Composed By: Michael John Mollo

Distributed by: Capcom

Reviewed by Melissa Minners


                Strider, a side-scrolling fighter game was first introduced in 1989.  Set in a dystopian future, the game centered around Hiryu, the youngest high ranking member of a high-tech ninja group known as the Striders.  Hiryu's mission was to assassinate the mysterious dictator known only as Grandmaster.  In 2014, Capcom and Double Helix Games released a reboot of Strider.  Considered a retelling of the original story, players once again control Hiryu, the Strider organization's best assassin in his efforts to hunt down and take out the evil Grandmaster Meio. 

                A brand new rebooted version of an 80s classic deserves a new score.  Enter Michael John Mollo, an American composer born into a musical family.  Learning the gift of song from his grandmother and the guitar from his father, Mollo honed his musical skills by listening to popular singers and songwriters like The Beatles, The Grateful Dead and Paul Simon.  Receiving multiple degrees in various aspects of music, Mollo spent time at Hans Zimmer's Remote Control Productions before joining forces with composer John Powell.  Since then, he has contributed music to a number of blockbuster hits, including How to Train Your Dragon, Rio, and Dr. Seuss' The Lorax.  Mollo has gone solo on a number of musical scores, including Alaska: The Last Frontier: The Series, Identical, Tunnel Vision, We Are the Parents and more.

                As soon as I started listening to the Strider Soundtrack I found myself smiling.  Here was a video game soundtrack that gave a nod toward the original game, offering up grand orchestral themes suited for a feature film's musical score, but also supplying us with synth-based tracks that harked back to the age of the 16-bit gaming period of our youth.  As it turns out, that is just what Michael John Mollo had in mind when creating the score of Strider: "The approach to the music for Strider was to take the style and intensity of the original games from the late 80s, and breathe new life into the arrangements.  I chose to feature old school synths and textures juxtaposed against modern sounds to both pay homage to the past but also move the sound of Strider into the 21st century...We decided early on that it would be a good idea to re-arrange some of the classic Strider tunes for the game.  Of course we had to use Raid. That was the first one we all agreed on.  We also decided to include Coup, Mass Cloud, Armed Fortress, Egypt, Siberian Tunnel, and the original Kazakh Theme.  We thought those tunes were the most iconic and best suited to accompany Strider as he enters the modern day.  The remainder of the material consists of original tracks that I composed for the game"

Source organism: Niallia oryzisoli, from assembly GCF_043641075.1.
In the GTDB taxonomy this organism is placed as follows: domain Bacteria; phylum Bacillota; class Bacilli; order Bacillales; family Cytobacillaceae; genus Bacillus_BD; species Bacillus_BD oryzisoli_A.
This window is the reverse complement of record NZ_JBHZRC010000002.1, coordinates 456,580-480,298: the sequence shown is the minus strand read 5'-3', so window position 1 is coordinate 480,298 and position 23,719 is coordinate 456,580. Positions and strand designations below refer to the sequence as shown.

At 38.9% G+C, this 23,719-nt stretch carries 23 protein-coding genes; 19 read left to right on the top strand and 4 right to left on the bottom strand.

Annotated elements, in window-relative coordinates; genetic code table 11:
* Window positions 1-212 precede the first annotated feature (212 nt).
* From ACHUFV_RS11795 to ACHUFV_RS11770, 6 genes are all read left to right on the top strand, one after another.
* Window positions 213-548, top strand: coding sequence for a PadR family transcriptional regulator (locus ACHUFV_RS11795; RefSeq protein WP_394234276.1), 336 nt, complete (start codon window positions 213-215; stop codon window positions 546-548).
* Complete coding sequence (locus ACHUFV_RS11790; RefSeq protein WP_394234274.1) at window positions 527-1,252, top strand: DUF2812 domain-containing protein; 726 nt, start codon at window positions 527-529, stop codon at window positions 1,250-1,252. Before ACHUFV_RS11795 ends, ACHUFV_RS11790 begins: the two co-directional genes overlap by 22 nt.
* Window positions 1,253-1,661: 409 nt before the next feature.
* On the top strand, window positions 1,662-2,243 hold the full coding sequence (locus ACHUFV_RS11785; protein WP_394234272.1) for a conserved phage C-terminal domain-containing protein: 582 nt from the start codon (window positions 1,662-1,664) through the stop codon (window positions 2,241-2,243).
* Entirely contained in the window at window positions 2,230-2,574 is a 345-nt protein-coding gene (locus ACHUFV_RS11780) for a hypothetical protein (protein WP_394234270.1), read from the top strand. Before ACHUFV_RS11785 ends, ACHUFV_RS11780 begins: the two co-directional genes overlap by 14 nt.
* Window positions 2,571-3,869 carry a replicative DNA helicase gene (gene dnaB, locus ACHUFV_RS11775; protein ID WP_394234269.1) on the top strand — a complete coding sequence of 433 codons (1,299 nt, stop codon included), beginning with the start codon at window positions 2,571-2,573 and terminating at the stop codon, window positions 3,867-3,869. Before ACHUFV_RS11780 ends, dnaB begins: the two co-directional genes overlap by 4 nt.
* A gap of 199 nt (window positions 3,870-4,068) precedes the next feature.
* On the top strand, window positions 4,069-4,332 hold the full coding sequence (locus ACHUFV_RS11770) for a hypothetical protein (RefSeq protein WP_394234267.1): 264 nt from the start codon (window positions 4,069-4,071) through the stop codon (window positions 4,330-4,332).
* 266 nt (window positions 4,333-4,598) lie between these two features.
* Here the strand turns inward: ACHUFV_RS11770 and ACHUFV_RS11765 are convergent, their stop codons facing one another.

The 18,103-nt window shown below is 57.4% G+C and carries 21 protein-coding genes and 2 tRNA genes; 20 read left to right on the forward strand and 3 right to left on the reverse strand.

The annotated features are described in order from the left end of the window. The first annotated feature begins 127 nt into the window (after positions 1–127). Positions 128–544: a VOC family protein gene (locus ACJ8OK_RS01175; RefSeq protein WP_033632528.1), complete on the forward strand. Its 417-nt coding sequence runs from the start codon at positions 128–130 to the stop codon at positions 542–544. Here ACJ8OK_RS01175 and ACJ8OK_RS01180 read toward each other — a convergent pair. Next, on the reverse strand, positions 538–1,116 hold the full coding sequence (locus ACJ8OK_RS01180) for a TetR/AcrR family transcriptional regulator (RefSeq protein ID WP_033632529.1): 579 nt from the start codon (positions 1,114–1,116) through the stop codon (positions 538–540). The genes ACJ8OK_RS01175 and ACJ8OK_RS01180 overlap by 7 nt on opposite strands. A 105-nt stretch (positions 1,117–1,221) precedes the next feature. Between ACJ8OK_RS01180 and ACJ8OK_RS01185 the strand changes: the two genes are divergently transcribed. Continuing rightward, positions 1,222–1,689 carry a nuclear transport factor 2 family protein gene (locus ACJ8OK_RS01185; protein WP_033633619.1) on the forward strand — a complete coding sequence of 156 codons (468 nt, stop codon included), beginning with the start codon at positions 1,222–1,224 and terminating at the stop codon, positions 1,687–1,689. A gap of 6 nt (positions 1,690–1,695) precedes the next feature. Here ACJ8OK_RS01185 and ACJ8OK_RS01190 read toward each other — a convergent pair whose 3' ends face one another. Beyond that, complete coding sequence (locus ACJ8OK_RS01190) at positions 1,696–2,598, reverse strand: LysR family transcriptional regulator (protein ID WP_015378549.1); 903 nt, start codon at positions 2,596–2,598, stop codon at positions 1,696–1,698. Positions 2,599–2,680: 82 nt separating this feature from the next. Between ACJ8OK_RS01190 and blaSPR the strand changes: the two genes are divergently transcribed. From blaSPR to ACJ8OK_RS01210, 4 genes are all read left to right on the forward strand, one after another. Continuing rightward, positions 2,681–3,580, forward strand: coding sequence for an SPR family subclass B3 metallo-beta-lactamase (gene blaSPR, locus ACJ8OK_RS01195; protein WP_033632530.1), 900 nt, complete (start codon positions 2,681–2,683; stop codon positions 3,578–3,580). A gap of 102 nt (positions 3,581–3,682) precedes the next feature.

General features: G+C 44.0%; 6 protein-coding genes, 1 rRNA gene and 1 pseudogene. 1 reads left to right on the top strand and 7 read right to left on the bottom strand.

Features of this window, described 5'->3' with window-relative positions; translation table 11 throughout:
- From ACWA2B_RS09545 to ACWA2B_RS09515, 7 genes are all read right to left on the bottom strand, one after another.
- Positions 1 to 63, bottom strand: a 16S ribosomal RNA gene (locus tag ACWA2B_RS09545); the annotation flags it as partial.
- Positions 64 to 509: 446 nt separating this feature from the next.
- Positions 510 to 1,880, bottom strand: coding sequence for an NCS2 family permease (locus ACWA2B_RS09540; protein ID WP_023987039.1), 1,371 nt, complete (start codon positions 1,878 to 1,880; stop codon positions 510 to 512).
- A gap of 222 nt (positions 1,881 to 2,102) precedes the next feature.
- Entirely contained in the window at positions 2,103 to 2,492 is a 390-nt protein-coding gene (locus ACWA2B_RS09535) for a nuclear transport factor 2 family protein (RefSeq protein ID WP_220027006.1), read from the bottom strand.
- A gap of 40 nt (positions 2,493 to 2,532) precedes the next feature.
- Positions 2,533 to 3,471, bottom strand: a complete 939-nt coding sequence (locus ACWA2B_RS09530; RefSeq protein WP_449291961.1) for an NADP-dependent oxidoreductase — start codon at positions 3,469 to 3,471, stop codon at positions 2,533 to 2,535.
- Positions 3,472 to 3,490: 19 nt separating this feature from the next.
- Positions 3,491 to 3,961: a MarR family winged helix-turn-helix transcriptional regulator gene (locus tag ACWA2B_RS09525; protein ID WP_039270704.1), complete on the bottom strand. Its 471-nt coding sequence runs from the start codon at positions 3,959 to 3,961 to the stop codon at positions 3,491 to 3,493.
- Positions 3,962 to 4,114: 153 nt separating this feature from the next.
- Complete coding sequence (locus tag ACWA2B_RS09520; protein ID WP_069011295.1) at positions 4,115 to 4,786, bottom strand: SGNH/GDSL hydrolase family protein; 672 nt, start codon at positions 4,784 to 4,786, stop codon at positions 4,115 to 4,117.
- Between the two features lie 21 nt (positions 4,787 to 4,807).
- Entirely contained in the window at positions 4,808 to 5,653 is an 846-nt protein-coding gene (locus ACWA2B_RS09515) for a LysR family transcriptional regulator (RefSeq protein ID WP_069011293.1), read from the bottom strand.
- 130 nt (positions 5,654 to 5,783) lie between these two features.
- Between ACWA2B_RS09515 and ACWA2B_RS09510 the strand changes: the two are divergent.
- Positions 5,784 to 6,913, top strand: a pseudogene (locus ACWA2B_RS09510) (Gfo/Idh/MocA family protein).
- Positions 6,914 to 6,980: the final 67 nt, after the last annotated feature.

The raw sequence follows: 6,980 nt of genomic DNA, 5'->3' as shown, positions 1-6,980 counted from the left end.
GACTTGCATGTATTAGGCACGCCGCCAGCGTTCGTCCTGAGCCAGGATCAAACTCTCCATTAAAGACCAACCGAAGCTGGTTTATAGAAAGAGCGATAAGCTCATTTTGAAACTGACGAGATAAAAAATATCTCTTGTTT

The resulting score offers us a bit of nostalgia mixed with the modern sound we have come to expect from today's video game scores.  There is a unique quality to this score thanks to the clever mixing of new and old that you won't find on gaming soundtracks of late.  I loved it and would recommend it to any video game music fan.  As a stand alone album, it will appeal to fans of both old and new games, though some of it's uniqueness may be lost on folks who are more interested in modern day scoring than the evolution of video game scoring.  As background music during game play, I have no doubt that the Strider Soundtrack enhances the gamer's playing experience, heightening the senses and bringing a sense of action and danger-riddled adventure to the forefront. 

                Strider is an excellent example of what a reboot score is all about - remixing music of old with new and advance scoring and technology to bring an old score into the future.  A great job by Michael John Mollo!


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